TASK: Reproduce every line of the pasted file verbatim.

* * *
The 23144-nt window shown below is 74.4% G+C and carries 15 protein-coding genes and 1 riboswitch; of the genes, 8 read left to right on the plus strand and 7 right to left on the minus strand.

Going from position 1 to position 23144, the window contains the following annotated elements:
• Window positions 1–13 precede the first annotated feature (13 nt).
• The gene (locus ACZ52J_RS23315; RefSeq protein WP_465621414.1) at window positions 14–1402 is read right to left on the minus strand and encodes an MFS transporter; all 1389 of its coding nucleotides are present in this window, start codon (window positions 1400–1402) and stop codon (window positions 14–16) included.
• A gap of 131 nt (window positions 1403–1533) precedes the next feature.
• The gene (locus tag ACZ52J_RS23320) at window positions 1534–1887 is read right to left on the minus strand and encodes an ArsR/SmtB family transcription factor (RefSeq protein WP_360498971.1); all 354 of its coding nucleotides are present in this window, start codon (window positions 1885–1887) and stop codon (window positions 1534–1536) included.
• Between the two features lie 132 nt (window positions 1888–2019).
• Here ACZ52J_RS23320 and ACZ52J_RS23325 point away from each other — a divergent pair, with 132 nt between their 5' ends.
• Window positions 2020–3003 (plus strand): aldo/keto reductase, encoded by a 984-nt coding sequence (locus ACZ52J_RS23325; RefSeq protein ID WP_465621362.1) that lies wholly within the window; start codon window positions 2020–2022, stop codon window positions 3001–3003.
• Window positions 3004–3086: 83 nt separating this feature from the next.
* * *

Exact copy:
The 23144-nt window shown below is 74.4% G+C and carries 15 protein-coding genes and 1 riboswitch; of the genes, 8 read left to right on the plus strand and 7 right to left on the minus strand.

Going from position 1 to position 23144, the window contains the following annotated elements:
• Window positions 1–13 precede the first annotated feature (13 nt).
• The gene (locus ACZ52J_RS23315; RefSeq protein WP_465621414.1) at window positions 14–1402 is read right to left on the minus strand and encodes an MFS transporter; all 1389 of its coding nucleotides are present in this window, start codon (window positions 1400–1402) and stop codon (window positions 14–16) included.
• A gap of 131 nt (window positions 1403–1533) precedes the next feature.
• The gene (locus tag ACZ52J_RS23320) at window positions 1534–1887 is read right to left on the minus strand and encodes an ArsR/SmtB family transcription factor (RefSeq protein WP_360498971.1); all 354 of its coding nucleotides are present in this window, start codon (window positions 1885–1887) and stop codon (window positions 1534–1536) included.
• Between the two features lie 132 nt (window positions 1888–2019).
• Here ACZ52J_RS23320 and ACZ52J_RS23325 point away from each other — a divergent pair, with 132 nt between their 5' ends.
• Window positions 2020–3003 (plus strand): aldo/keto reductase, encoded by a 984-nt coding sequence (locus ACZ52J_RS23325; RefSeq protein ID WP_465621362.1) that lies wholly within the window; start codon window positions 2020–2022, stop codon window positions 3001–3003.
• Window positions 3004–3086: 83 nt separating this feature from the next.